The first eleven chapters of Genesis have become extremely controversial because of the prevalent acceptance of the theory of evolution. Since people believe that evolution is a proven fact, they dismiss the authority of Scripture altogether or embrace theistic evolution which teaches that God created all things by means of evolution. They argue that Genesis 1-11 cannot be interpreted literally because it would contradict what we know to be scientifically true. But when the beginning of Genesis is treated as an allegory or myth, it undermines foundational truths of the Christian faith such as original sin, the need for salvation, marriage, modesty, and human dignity. As we shall see, Genesis is the foundation for the rest of Scripture. And since the authors of the New Testament interpreted Genesis 1-11 literally, theistic evolution is not an option for Christians who know the Bible. We must either reject the inerrancy and authority of all of Scripture or embrace all of Genesis as literal history.
When asked about whether divorce is permitted for any reason, Jesus responded by appealing to the narrative of Genesis: “But from the beginning of creation, ‘God made them male and female'” (Mark 10:6). The force of Jesus’ argument is dependent upon the truthfulness of the first two chapters of Genesis. Because the original man and woman were designed to be together for life, divorce is not acceptable (Matt 19:4-6). Notice also Jesus’ use of the phrase “from the beginning of creation.” He believed that the creation of man and woman took place at the beginning of creation and not billions or millions of years after creation began. The truth that man was created on the sixth day while the Sabbath was made on the seventh is the basis for Jesus’ assertion that the Sabbath was made for man’s good and not the other way around (Mark 2:27). Jesus also believed that the story of Cain and Abel was real history when he speaks of the blood of Abel together with the martyrdom of Zechariah (Matt 23:35). Jesus taught that the flood of Noah was universal and is the paradigm for his own coming which will bring judgment on the whole world as Noah’s flood did (Matt 24:37-39). Just as Noah’s flood brought universal destruction, no one will escape on the day of judgment except those who trust in Christ – the one to whom the ark pointed. The Gospel of Luke even contains the full genealogy of Jesus going all the way back to Adam (Luke 3:34-38).
Paul is even more explicit in his affirmation that Genesis is real history. All men trace their lineage back to Adam: “He made from one man every nation of mankind to live on all the face of the earth” (Acts 17:26). Adam was “the first man” which means he had no human parents (1 Cor 15:47). He is called the “man of dust” which shows that Paul believed Adam was created out of the dust of the ground (1 Cor 15:47-49). The fall of Adam and his disobedience is the reason why Christ had to obey God in our place to accomplish what Adam never could (Rom 5:12-19). Adam’s sin brought death to all mankind and Christ’s righteousness brings life to those who are in him (1 Cor 15:22). The fall of Adam not only had consequences for his descendants, but for all of creation which was subjected to decay because of his sin (Rom 8:19-23). The story of God creating Adam first and then Eve from Adam’s rib is also interpreted literally by Paul: “For man was not made from woman, but woman from man. Neither was man created for woman, but woman for man” (1 Cor 11:8-9). Eve was deceived by Satan who transformed himself into a serpent (2 Cor 11:3). The order of creation is the basis for Paul’s teaching that women cannot teach or have authority over men in the church (1 Tim 2:13). The truthfulness of this order is reinforced by Satan’s attempt to undermine it by going to Eve instead of Adam (1 Tim 2:14). God created the one-flesh union of man and woman in marriage to be a picture of his eternal plan to unite the church to Christ (Eph 5:31-32).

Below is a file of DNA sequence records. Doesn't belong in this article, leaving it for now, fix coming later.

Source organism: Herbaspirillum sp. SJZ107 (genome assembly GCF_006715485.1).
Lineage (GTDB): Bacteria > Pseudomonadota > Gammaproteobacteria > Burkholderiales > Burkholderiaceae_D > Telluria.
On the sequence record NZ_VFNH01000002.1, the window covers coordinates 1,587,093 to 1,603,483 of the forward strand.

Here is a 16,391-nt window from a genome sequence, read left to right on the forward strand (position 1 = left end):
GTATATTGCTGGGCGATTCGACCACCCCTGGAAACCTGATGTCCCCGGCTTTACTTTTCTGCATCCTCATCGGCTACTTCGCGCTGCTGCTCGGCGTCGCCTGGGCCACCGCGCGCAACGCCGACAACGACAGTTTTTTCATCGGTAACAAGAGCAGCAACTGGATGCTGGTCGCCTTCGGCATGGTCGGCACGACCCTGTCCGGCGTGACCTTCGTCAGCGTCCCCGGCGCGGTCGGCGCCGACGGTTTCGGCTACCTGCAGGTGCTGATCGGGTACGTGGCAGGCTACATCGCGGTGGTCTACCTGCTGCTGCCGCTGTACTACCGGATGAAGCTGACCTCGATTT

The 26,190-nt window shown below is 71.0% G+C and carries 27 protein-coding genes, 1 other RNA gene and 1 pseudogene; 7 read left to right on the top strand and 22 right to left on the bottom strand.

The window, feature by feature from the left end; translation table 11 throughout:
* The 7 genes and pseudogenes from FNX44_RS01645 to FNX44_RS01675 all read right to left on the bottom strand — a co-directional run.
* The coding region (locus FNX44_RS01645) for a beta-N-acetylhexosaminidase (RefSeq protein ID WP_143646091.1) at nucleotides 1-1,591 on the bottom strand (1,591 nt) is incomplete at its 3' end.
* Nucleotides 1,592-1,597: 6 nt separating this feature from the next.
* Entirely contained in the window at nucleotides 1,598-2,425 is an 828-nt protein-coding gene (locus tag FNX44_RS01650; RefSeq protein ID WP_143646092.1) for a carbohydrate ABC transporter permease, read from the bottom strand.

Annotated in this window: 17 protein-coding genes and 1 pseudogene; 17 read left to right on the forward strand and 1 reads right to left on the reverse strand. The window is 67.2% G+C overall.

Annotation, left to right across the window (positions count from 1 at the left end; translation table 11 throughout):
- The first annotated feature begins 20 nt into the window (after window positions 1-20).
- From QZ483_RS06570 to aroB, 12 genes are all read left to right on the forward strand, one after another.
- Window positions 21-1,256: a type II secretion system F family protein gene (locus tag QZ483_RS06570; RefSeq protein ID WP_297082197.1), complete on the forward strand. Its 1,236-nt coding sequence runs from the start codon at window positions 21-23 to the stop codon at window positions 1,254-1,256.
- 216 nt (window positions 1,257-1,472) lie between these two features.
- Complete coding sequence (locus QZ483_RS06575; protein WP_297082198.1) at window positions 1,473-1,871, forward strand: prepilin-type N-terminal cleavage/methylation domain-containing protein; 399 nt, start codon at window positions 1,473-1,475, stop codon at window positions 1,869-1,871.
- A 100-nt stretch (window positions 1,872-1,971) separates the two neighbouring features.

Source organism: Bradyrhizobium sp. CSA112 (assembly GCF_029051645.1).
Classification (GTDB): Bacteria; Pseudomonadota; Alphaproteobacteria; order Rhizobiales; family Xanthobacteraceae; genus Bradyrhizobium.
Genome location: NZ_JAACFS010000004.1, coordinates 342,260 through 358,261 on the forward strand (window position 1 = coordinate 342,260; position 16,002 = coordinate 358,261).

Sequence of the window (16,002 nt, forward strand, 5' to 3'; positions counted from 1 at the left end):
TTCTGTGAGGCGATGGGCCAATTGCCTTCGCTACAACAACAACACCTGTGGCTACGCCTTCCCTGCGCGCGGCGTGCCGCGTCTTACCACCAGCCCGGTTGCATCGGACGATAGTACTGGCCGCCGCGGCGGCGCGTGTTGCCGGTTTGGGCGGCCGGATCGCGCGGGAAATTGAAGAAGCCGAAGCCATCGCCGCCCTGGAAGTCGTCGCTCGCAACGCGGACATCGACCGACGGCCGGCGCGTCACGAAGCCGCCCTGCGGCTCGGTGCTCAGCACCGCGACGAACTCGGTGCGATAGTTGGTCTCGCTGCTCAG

The author of Hebrews bases his interpretation of the Sabbath as pointing to a future day of Sabbath rest in eternity based on God’s resting from creation on the seventh day (Heb 4:3-4). The stories of Abel, Enoch, and Noah are all interpreted literally as referring to actual people (Heb 11:4-7). Abel’s blood is contrasted with that of Christ (Heb 12:24). The apostle Peter uses the story of the flood as a picture for baptism (1 Pet 3:20). Only eight people were saved from Noah’s flood which destroyed the ancient world (2 Pet 2:5; 3:6). He describes the creation of dry land as coming out of the water just as Genesis 1:9-10 does (2 Pet 3:4-5). Jude tells us that Enoch was the seventh from Adam (Jude 1:14). The apostle John describes the murder of Abel by Cain as real history (1 John 3:12). The depiction of Satan as a dragon is an allusion to the deception of Eve by Satan when he transformed himself into a snake (Rev 12:3-4). And a dragon is nothing more than a snake with arms and legs (Gen 3:14). The end of the book of Revelation alludes back to the garden of Eden when it speaks of the tree of life in the New Heavens and New Earth (Rev 22:2).
For those who want to dig deeper into this subject, Walt Brown’s book In the Beginning contains a wealth of scientific evidence which points to God’s existence and the historicity of the events of Genesis.